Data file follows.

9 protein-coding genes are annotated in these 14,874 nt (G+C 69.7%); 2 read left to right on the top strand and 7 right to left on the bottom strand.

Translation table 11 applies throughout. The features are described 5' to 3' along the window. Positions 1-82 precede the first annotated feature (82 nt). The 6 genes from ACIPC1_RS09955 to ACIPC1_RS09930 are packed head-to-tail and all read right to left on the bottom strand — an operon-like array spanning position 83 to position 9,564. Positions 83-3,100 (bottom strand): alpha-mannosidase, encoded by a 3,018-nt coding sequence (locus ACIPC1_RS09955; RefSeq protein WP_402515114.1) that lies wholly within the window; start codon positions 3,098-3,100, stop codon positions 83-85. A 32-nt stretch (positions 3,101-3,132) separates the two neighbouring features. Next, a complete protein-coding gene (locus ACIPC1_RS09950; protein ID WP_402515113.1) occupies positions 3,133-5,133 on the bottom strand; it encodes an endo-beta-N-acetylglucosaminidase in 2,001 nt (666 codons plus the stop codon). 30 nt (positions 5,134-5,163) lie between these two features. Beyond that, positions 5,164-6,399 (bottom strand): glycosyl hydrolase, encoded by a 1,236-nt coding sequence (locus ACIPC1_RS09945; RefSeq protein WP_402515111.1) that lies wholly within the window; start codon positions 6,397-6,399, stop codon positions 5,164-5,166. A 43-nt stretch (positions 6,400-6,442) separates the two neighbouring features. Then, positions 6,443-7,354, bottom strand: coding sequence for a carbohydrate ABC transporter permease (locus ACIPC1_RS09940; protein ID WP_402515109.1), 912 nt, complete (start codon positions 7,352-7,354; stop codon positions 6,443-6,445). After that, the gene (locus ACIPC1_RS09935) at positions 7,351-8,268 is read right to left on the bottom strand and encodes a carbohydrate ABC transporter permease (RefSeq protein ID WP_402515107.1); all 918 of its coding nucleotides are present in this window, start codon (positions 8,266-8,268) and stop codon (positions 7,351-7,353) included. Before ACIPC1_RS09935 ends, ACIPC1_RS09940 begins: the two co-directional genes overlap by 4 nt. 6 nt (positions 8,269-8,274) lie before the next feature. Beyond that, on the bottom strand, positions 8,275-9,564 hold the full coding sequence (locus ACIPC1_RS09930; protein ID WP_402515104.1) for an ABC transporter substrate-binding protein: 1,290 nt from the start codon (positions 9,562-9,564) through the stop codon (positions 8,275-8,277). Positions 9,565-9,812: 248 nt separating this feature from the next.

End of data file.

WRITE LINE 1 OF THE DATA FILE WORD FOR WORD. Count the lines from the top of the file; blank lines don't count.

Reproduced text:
9 protein-coding genes are annotated in these 14,874 nt (G+C 69.7%); 2 read left to right on the top strand and 7 right to left on the bottom strand.